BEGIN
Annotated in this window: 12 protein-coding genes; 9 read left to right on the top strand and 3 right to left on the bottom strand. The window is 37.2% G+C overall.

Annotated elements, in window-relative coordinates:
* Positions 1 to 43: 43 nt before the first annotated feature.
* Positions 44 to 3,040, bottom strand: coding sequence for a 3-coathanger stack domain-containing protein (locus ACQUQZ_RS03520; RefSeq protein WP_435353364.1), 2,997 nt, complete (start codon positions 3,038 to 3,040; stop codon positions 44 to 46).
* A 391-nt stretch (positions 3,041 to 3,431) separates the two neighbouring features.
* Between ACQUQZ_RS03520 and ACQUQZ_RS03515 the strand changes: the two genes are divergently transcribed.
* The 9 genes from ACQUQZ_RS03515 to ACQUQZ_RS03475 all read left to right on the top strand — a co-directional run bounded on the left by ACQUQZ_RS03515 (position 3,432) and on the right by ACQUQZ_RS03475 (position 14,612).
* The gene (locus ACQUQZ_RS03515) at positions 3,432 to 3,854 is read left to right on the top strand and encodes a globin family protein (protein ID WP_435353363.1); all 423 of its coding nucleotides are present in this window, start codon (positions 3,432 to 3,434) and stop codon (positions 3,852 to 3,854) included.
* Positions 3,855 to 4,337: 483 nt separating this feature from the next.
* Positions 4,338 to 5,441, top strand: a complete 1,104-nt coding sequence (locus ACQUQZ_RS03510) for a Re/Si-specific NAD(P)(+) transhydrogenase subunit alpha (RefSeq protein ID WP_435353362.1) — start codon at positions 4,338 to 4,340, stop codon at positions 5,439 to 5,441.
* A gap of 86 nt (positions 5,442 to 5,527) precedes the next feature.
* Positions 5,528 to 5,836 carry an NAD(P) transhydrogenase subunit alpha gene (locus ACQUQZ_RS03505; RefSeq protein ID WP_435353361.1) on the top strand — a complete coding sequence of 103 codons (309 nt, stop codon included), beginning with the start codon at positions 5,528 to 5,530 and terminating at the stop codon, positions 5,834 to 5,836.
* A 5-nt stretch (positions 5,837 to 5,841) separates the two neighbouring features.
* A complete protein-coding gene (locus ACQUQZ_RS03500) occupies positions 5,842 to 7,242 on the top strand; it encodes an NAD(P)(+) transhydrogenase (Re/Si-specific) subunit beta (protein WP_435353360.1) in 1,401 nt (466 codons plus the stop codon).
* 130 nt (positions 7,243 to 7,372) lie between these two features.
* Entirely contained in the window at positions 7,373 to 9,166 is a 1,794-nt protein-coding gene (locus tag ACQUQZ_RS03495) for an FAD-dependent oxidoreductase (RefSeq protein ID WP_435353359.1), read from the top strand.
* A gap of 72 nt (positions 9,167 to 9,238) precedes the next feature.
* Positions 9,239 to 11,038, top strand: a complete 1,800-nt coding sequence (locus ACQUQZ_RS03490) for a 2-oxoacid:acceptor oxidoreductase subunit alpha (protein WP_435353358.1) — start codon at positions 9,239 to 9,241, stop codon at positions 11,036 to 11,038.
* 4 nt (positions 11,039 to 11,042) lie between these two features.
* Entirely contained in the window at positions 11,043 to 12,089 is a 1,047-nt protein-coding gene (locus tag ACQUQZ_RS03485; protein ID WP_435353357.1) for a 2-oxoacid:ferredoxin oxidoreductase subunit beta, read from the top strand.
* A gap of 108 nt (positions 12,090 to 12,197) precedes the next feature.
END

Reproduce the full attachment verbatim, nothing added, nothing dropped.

Annotated in this window: 12 protein-coding genes; 9 read left to right on the top strand and 3 right to left on the bottom strand. The window is 37.2% G+C overall.

Annotated elements, in window-relative coordinates:
* Positions 1 to 43: 43 nt before the first annotated feature.
* Positions 44 to 3,040, bottom strand: coding sequence for a 3-coathanger stack domain-containing protein (locus ACQUQZ_RS03520; RefSeq protein WP_435353364.1), 2,997 nt, complete (start codon positions 3,038 to 3,040; stop codon positions 44 to 46).
* A 391-nt stretch (positions 3,041 to 3,431) separates the two neighbouring features.
* Between ACQUQZ_RS03520 and ACQUQZ_RS03515 the strand changes: the two genes are divergently transcribed.
* The 9 genes from ACQUQZ_RS03515 to ACQUQZ_RS03475 all read left to right on the top strand — a co-directional run bounded on the left by ACQUQZ_RS03515 (position 3,432) and on the right by ACQUQZ_RS03475 (position 14,612).
* The gene (locus ACQUQZ_RS03515) at positions 3,432 to 3,854 is read left to right on the top strand and encodes a globin family protein (protein ID WP_435353363.1); all 423 of its coding nucleotides are present in this window, start codon (positions 3,432 to 3,434) and stop codon (positions 3,852 to 3,854) included.
* Positions 3,855 to 4,337: 483 nt separating this feature from the next.
* Positions 4,338 to 5,441, top strand: a complete 1,104-nt coding sequence (locus ACQUQZ_RS03510) for a Re/Si-specific NAD(P)(+) transhydrogenase subunit alpha (RefSeq protein ID WP_435353362.1) — start codon at positions 4,338 to 4,340, stop codon at positions 5,439 to 5,441.
* A gap of 86 nt (positions 5,442 to 5,527) precedes the next feature.
* Positions 5,528 to 5,836 carry an NAD(P) transhydrogenase subunit alpha gene (locus ACQUQZ_RS03505; RefSeq protein ID WP_435353361.1) on the top strand — a complete coding sequence of 103 codons (309 nt, stop codon included), beginning with the start codon at positions 5,528 to 5,530 and terminating at the stop codon, positions 5,834 to 5,836.
* A 5-nt stretch (positions 5,837 to 5,841) separates the two neighbouring features.
* A complete protein-coding gene (locus ACQUQZ_RS03500) occupies positions 5,842 to 7,242 on the top strand; it encodes an NAD(P)(+) transhydrogenase (Re/Si-specific) subunit beta (protein WP_435353360.1) in 1,401 nt (466 codons plus the stop codon).
* 130 nt (positions 7,243 to 7,372) lie between these two features.
* Entirely contained in the window at positions 7,373 to 9,166 is a 1,794-nt protein-coding gene (locus tag ACQUQZ_RS03495) for an FAD-dependent oxidoreductase (RefSeq protein ID WP_435353359.1), read from the top strand.
* A gap of 72 nt (positions 9,167 to 9,238) precedes the next feature.
* Positions 9,239 to 11,038, top strand: a complete 1,800-nt coding sequence (locus ACQUQZ_RS03490) for a 2-oxoacid:acceptor oxidoreductase subunit alpha (protein WP_435353358.1) — start codon at positions 9,239 to 9,241, stop codon at positions 11,036 to 11,038.
* 4 nt (positions 11,039 to 11,042) lie between these two features.
* Entirely contained in the window at positions 11,043 to 12,089 is a 1,047-nt protein-coding gene (locus tag ACQUQZ_RS03485; protein ID WP_435353357.1) for a 2-oxoacid:ferredoxin oxidoreductase subunit beta, read from the top strand.
* A gap of 108 nt (positions 12,090 to 12,197) precedes the next feature.